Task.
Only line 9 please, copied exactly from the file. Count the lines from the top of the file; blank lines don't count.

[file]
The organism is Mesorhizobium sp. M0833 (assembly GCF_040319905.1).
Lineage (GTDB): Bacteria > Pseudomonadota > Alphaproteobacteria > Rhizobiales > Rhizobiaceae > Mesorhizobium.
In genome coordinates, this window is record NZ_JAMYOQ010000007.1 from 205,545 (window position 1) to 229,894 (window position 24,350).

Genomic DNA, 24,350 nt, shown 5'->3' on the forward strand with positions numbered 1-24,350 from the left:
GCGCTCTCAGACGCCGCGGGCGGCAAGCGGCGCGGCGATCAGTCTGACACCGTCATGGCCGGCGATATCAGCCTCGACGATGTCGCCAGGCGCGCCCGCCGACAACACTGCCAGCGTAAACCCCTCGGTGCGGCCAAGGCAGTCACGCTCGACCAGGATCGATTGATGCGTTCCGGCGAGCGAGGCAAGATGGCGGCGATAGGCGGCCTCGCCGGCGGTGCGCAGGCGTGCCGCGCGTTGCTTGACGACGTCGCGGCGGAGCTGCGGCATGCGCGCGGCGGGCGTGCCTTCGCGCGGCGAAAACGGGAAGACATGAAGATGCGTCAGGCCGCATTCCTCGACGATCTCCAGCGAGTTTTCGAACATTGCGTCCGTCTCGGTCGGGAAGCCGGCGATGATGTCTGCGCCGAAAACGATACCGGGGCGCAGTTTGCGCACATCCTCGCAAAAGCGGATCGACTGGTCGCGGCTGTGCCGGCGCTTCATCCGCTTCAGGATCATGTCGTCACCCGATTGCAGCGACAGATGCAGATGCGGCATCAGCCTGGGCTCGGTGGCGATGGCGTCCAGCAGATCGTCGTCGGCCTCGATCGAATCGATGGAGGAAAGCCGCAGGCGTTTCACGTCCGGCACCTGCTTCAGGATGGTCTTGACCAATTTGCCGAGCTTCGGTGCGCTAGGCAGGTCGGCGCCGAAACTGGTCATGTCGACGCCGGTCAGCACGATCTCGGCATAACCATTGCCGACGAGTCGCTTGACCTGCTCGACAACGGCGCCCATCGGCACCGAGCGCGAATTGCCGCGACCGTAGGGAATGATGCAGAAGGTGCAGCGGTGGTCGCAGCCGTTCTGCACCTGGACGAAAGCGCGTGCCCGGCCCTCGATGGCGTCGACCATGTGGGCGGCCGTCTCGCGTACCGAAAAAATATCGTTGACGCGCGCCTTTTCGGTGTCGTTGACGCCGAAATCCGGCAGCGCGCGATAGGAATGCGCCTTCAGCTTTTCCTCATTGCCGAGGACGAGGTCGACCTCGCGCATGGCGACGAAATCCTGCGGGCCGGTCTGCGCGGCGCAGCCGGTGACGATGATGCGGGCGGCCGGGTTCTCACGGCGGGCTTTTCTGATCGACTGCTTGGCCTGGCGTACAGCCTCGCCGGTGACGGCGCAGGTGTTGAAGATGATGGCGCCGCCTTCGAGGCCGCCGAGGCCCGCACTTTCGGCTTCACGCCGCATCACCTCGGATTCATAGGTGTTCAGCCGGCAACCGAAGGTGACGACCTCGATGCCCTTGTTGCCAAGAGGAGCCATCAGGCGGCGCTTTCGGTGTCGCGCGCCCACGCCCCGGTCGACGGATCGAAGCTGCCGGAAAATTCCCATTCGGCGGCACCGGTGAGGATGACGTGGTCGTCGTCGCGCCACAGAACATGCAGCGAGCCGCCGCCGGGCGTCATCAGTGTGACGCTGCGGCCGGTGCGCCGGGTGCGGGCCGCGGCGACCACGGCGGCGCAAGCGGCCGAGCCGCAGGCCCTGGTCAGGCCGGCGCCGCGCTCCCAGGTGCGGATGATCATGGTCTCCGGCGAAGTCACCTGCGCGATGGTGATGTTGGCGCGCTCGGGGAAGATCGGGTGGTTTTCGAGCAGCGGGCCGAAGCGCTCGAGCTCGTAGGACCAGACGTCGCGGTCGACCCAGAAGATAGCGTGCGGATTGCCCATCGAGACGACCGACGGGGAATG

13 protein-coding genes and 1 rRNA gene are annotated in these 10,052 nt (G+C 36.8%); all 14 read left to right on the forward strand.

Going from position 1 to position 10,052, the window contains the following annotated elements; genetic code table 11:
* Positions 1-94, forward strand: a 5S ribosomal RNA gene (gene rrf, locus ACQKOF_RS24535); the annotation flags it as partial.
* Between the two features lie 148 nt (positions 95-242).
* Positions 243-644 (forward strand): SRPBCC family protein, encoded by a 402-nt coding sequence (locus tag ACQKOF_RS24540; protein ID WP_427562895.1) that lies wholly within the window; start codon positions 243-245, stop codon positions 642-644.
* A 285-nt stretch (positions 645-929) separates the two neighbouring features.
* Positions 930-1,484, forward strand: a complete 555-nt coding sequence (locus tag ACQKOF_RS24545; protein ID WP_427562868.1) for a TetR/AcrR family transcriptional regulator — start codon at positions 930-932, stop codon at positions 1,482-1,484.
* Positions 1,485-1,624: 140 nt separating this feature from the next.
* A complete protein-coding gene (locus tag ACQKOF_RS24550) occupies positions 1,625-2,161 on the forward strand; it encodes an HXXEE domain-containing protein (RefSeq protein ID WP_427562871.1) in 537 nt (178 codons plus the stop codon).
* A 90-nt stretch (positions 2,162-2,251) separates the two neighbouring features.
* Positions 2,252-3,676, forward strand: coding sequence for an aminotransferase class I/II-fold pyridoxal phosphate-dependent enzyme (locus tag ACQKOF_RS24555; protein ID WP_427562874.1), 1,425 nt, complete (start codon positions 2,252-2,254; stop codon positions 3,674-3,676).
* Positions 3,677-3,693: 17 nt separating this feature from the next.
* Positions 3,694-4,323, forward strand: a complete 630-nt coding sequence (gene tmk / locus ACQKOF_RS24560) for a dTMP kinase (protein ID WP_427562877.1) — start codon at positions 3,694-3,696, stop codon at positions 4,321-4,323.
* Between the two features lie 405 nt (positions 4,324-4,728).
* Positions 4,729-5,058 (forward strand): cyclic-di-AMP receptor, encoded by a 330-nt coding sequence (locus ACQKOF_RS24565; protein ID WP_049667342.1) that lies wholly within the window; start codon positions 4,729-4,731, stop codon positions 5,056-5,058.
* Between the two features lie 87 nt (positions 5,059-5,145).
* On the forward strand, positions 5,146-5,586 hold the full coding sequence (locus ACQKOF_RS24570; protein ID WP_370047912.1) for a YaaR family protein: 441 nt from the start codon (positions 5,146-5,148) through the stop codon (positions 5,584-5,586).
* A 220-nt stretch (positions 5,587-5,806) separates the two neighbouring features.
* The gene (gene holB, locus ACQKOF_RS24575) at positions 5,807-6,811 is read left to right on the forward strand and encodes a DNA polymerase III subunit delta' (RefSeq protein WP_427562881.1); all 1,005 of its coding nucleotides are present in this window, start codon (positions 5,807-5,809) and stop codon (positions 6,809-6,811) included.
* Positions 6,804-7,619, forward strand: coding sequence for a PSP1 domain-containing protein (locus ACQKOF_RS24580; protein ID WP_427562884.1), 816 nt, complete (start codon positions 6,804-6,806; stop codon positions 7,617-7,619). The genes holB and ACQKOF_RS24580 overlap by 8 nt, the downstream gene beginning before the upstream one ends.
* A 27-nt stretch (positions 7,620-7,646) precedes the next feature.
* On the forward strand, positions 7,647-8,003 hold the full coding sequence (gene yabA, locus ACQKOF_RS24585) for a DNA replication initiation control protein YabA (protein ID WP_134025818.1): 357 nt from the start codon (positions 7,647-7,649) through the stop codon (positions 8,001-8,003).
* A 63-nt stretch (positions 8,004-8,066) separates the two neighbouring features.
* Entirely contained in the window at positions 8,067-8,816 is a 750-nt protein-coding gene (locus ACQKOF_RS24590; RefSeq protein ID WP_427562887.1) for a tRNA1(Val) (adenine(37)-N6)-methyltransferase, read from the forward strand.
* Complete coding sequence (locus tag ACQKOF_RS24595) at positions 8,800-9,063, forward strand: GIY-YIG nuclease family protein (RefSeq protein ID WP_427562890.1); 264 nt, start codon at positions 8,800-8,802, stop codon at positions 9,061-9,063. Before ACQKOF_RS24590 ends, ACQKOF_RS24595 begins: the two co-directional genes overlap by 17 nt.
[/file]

* Between the two features lie 148 nt (positions 95-242).